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Coffin: Randolph

I wonder if the new visitors have looked right and down as they passed above South Royalton to see a classic Vermont village in miniature. Surely they saw little Royalton Village across the curving White River a couple miles to the north, as the hillsides grow steeper.

Crossing the White by the Bethel exit, 89 begins its long climb into the high country. To left and right are suddenly-ending stone walls, severed by the interstate. Now you’re driving through hill farm country where a Vermont way of life, of doing things, emerged. Here the uplands begin to reveal mountain views, and hint of what’s to come.

For, rounding a long left curve just south of the Randolph exit, travelers suddenly see one of our state’s most remarkable vistas with upland fields stretching toward a green valley. And beyond, the Braintree Mountains’ rugged tree-clad wall marches north. Look closely beyond the sags in its summit ridge, and at times the tops of the Green Mountains, Vermont’s backbone, can be glimpsed. Continuing north, that great main ridge soon dominates, with the rocky leonine profile of Camel’s Hump asserting its noble self. But not until the stunning view of the Worcester Range, mighty backdrop to the valley that holds our capital, has been encountered.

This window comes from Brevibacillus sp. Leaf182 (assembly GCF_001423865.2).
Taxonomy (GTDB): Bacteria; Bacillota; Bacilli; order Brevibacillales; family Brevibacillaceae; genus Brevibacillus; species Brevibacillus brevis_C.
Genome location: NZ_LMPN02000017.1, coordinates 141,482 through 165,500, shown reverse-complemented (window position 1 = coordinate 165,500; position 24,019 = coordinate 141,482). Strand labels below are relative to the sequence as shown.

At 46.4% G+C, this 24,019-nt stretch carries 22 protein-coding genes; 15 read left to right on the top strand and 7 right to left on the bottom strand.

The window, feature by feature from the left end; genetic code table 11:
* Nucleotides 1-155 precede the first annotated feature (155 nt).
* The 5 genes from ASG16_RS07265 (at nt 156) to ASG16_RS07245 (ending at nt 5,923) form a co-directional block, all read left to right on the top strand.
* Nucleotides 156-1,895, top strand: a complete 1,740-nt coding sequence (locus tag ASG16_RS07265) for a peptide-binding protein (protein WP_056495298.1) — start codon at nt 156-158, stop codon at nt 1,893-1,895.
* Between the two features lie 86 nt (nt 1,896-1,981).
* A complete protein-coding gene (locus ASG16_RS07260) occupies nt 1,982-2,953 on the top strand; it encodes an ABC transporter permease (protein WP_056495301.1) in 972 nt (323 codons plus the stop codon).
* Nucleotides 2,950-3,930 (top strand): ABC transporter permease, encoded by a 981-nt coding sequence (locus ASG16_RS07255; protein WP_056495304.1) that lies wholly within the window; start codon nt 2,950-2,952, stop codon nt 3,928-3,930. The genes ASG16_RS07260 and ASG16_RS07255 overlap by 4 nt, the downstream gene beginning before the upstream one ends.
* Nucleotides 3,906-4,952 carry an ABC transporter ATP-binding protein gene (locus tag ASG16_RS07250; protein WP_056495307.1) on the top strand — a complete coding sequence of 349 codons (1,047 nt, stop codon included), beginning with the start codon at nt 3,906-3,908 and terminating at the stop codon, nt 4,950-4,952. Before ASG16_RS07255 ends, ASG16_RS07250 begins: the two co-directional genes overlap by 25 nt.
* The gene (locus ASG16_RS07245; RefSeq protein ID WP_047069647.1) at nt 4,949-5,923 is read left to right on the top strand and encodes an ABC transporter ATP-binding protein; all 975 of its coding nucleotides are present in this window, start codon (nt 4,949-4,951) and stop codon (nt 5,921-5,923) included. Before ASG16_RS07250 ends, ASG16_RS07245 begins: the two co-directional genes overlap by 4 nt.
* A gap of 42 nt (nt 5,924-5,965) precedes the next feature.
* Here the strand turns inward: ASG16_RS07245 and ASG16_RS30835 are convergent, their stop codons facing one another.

But Randolph is where the wondrous mountain beauty of Vermont is first dramatically presented to the northbound driver. It’s a place I treasure, and its value lies far beyond the aesthetic. It‘s money in the bank for Vermont, an investment far beyond anything one patch of real estate can produce, for it instantly affirms to newcomers that Vermont really is a place to which they must return.
My profound hope is that it stays the way it is.